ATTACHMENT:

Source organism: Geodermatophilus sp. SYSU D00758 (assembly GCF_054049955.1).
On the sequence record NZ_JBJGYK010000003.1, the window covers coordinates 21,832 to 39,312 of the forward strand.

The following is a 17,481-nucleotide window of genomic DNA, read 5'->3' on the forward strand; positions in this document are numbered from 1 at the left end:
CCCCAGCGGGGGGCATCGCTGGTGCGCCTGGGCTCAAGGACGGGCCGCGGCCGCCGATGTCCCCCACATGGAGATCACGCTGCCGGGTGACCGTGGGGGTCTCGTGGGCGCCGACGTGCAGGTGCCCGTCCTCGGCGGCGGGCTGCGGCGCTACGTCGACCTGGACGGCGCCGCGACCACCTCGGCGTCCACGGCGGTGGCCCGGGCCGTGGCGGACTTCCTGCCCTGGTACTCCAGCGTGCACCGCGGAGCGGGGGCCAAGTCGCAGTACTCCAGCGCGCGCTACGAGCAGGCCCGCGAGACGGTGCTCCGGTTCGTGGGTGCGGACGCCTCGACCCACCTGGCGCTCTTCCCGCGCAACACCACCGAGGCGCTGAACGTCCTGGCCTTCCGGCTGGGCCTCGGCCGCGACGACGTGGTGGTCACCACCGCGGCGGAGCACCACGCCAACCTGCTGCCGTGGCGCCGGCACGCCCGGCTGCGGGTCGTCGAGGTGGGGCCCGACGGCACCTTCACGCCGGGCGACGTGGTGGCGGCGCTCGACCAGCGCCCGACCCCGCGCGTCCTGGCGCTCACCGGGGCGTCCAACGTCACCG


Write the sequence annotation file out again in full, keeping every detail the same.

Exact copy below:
Source organism: Geodermatophilus sp. SYSU D00758 (assembly GCF_054049955.1).
On the sequence record NZ_JBJGYK010000003.1, the window covers coordinates 21,832 to 39,312 of the forward strand.

The following is a 17,481-nucleotide window of genomic DNA, read 5'->3' on the forward strand; positions in this document are numbered from 1 at the left end:
CCCCAGCGGGGGGCATCGCTGGTGCGCCTGGGCTCAAGGACGGGCCGCGGCCGCCGATGTCCCCCACATGGAGATCACGCTGCCGGGTGACCGTGGGGGTCTCGTGGGCGCCGACGTGCAGGTGCCCGTCCTCGGCGGCGGGCTGCGGCGCTACGTCGACCTGGACGGCGCCGCGACCACCTCGGCGTCCACGGCGGTGGCCCGGGCCGTGGCGGACTTCCTGCCCTGGTACTCCAGCGTGCACCGCGGAGCGGGGGCCAAGTCGCAGTACTCCAGCGCGCGCTACGAGCAGGCCCGCGAGACGGTGCTCCGGTTCGTGGGTGCGGACGCCTCGACCCACCTGGCGCTCTTCCCGCGCAACACCACCGAGGCGCTGAACGTCCTGGCCTTCCGGCTGGGCCTCGGCCGCGACGACGTGGTGGTCACCACCGCGGCGGAGCACCACGCCAACCTGCTGCCGTGGCGCCGGCACGCCCGGCTGCGGGTCGTCGAGGTGGGGCCCGACGGCACCTTCACGCCGGGCGACGTGGTGGCGGCGCTCGACCAGCGCCCGACCCCGCGCGTCCTGGCGCTCACCGGGGCGTCCAACGTCACCG